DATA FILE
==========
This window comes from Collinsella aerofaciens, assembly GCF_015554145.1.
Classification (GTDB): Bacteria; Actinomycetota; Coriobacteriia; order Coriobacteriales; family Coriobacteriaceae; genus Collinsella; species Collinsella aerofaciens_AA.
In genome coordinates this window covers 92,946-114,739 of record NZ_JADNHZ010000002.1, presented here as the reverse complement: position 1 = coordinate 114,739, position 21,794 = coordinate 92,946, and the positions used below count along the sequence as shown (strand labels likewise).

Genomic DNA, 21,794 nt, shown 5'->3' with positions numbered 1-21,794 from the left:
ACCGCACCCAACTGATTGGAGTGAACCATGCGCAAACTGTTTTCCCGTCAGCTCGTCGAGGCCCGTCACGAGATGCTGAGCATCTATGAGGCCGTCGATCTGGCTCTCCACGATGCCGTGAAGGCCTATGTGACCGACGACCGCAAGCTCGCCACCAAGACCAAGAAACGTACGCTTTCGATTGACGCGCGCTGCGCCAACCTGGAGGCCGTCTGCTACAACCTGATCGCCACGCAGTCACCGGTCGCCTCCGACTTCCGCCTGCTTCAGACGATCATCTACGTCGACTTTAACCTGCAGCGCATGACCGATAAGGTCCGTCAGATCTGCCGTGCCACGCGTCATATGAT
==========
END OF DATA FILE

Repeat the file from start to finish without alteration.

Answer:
This window comes from Collinsella aerofaciens, assembly GCF_015554145.1.
Classification (GTDB): Bacteria; Actinomycetota; Coriobacteriia; order Coriobacteriales; family Coriobacteriaceae; genus Collinsella; species Collinsella aerofaciens_AA.
In genome coordinates this window covers 92,946-114,739 of record NZ_JADNHZ010000002.1, presented here as the reverse complement: position 1 = coordinate 114,739, position 21,794 = coordinate 92,946, and the positions used below count along the sequence as shown (strand labels likewise).

Genomic DNA, 21,794 nt, shown 5'->3' with positions numbered 1-21,794 from the left:
ACCGCACCCAACTGATTGGAGTGAACCATGCGCAAACTGTTTTCCCGTCAGCTCGTCGAGGCCCGTCACGAGATGCTGAGCATCTATGAGGCCGTCGATCTGGCTCTCCACGATGCCGTGAAGGCCTATGTGACCGACGACCGCAAGCTCGCCACCAAGACCAAGAAACGTACGCTTTCGATTGACGCGCGCTGCGCCAACCTGGAGGCCGTCTGCTACAACCTGATCGCCACGCAGTCACCGGTCGCCTCCGACTTCCGCCTGCTTCAGACGATCATCTACGTCGACTTTAACCTGCAGCGCATGACCGATAAGGTCCGTCAGATCTGCCGTGCCACGCGTCATATGAT